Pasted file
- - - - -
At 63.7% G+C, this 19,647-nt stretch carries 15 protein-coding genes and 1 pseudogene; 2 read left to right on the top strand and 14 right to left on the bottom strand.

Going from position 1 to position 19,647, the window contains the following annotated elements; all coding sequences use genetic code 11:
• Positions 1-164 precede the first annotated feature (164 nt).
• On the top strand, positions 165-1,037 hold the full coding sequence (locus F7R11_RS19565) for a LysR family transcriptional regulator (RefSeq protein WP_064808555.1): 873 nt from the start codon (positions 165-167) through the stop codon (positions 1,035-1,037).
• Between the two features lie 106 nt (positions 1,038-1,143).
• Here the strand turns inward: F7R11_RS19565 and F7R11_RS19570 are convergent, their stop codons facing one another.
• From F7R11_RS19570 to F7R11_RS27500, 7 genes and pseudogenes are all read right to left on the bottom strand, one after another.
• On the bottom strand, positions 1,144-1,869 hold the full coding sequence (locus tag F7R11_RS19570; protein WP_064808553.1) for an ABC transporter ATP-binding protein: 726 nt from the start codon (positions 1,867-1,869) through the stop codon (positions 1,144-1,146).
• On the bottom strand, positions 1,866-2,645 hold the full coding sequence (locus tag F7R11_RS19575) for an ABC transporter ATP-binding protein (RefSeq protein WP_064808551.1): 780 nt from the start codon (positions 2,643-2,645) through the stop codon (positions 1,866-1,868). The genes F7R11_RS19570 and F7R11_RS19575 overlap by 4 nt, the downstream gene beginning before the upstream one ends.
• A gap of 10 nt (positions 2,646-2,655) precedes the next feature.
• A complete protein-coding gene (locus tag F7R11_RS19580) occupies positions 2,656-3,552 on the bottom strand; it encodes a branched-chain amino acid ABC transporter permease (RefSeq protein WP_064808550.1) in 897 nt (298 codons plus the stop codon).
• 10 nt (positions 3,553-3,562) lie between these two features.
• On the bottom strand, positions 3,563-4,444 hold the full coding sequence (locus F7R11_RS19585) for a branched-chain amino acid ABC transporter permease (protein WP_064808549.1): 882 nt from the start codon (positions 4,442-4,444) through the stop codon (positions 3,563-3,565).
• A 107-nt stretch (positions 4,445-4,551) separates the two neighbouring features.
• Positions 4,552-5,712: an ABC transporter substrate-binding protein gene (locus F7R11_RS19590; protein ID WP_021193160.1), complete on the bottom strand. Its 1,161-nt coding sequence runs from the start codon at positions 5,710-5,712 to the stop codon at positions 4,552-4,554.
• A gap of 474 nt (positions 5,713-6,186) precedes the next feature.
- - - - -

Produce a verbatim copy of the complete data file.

At 63.7% G+C, this 19,647-nt stretch carries 15 protein-coding genes and 1 pseudogene; 2 read left to right on the top strand and 14 right to left on the bottom strand.

Going from position 1 to position 19,647, the window contains the following annotated elements; all coding sequences use genetic code 11:
• Positions 1-164 precede the first annotated feature (164 nt).
• On the top strand, positions 165-1,037 hold the full coding sequence (locus F7R11_RS19565) for a LysR family transcriptional regulator (RefSeq protein WP_064808555.1): 873 nt from the start codon (positions 165-167) through the stop codon (positions 1,035-1,037).
• Between the two features lie 106 nt (positions 1,038-1,143).
• Here the strand turns inward: F7R11_RS19565 and F7R11_RS19570 are convergent, their stop codons facing one another.
• From F7R11_RS19570 to F7R11_RS27500, 7 genes and pseudogenes are all read right to left on the bottom strand, one after another.
• On the bottom strand, positions 1,144-1,869 hold the full coding sequence (locus tag F7R11_RS19570; protein WP_064808553.1) for an ABC transporter ATP-binding protein: 726 nt from the start codon (positions 1,867-1,869) through the stop codon (positions 1,144-1,146).
• On the bottom strand, positions 1,866-2,645 hold the full coding sequence (locus tag F7R11_RS19575) for an ABC transporter ATP-binding protein (RefSeq protein WP_064808551.1): 780 nt from the start codon (positions 2,643-2,645) through the stop codon (positions 1,866-1,868). The genes F7R11_RS19570 and F7R11_RS19575 overlap by 4 nt, the downstream gene beginning before the upstream one ends.
• A gap of 10 nt (positions 2,646-2,655) precedes the next feature.
• A complete protein-coding gene (locus tag F7R11_RS19580) occupies positions 2,656-3,552 on the bottom strand; it encodes a branched-chain amino acid ABC transporter permease (RefSeq protein WP_064808550.1) in 897 nt (298 codons plus the stop codon).
• 10 nt (positions 3,553-3,562) lie between these two features.
• On the bottom strand, positions 3,563-4,444 hold the full coding sequence (locus F7R11_RS19585) for a branched-chain amino acid ABC transporter permease (protein WP_064808549.1): 882 nt from the start codon (positions 4,442-4,444) through the stop codon (positions 3,563-3,565).
• A 107-nt stretch (positions 4,445-4,551) separates the two neighbouring features.
• Positions 4,552-5,712: an ABC transporter substrate-binding protein gene (locus F7R11_RS19590; protein ID WP_021193160.1), complete on the bottom strand. Its 1,161-nt coding sequence runs from the start codon at positions 5,710-5,712 to the stop codon at positions 4,552-4,554.
• A gap of 474 nt (positions 5,713-6,186) precedes the next feature.